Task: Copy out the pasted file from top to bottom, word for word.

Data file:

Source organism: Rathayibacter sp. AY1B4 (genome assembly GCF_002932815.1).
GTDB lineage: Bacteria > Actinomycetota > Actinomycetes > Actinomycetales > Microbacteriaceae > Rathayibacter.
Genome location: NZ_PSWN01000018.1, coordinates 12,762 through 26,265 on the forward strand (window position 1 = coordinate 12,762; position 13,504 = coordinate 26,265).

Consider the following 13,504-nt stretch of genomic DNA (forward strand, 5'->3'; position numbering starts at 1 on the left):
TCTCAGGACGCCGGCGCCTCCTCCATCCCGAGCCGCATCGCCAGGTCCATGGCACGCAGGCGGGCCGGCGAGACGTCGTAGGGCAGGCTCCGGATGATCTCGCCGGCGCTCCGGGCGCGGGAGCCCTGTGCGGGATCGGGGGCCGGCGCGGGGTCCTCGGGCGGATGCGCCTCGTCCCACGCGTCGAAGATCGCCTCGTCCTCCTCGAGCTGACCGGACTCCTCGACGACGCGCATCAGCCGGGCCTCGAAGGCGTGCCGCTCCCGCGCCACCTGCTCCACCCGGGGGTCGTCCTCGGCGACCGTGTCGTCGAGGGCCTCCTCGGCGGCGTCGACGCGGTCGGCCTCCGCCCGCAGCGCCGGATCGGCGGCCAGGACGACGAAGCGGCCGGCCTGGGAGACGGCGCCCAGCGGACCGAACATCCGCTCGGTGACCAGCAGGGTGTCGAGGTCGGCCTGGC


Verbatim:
Source organism: Rathayibacter sp. AY1B4 (genome assembly GCF_002932815.1).
GTDB lineage: Bacteria > Actinomycetota > Actinomycetes > Actinomycetales > Microbacteriaceae > Rathayibacter.
Genome location: NZ_PSWN01000018.1, coordinates 12,762 through 26,265 on the forward strand (window position 1 = coordinate 12,762; position 13,504 = coordinate 26,265).

Consider the following 13,504-nt stretch of genomic DNA (forward strand, 5'->3'; position numbering starts at 1 on the left):
TCTCAGGACGCCGGCGCCTCCTCCATCCCGAGCCGCATCGCCAGGTCCATGGCACGCAGGCGGGCCGGCGAGACGTCGTAGGGCAGGCTCCGGATGATCTCGCCGGCGCTCCGGGCGCGGGAGCCCTGTGCGGGATCGGGGGCCGGCGCGGGGTCCTCGGGCGGATGCGCCTCGTCCCACGCGTCGAAGATCGCCTCGTCCTCCTCGAGCTGACCGGACTCCTCGACGACGCGCATCAGCCGGGCCTCGAAGGCGTGCCGCTCCCGCGCCACCTGCTCCACCCGGGGGTCGTCCTCGGCGACCGTGTCGTCGAGGGCCTCCTCGGCGGCGTCGACGCGGTCGGCCTCCGCCCGCAGCGCCGGATCGGCGGCCAGGACGACGAAGCGGCCGGCCTGGGAGACGGCGCCCAGCGGACCGAACATCCGCTCGGTGACCAGCAGGGTGTCGAGGTCGGCCTGGC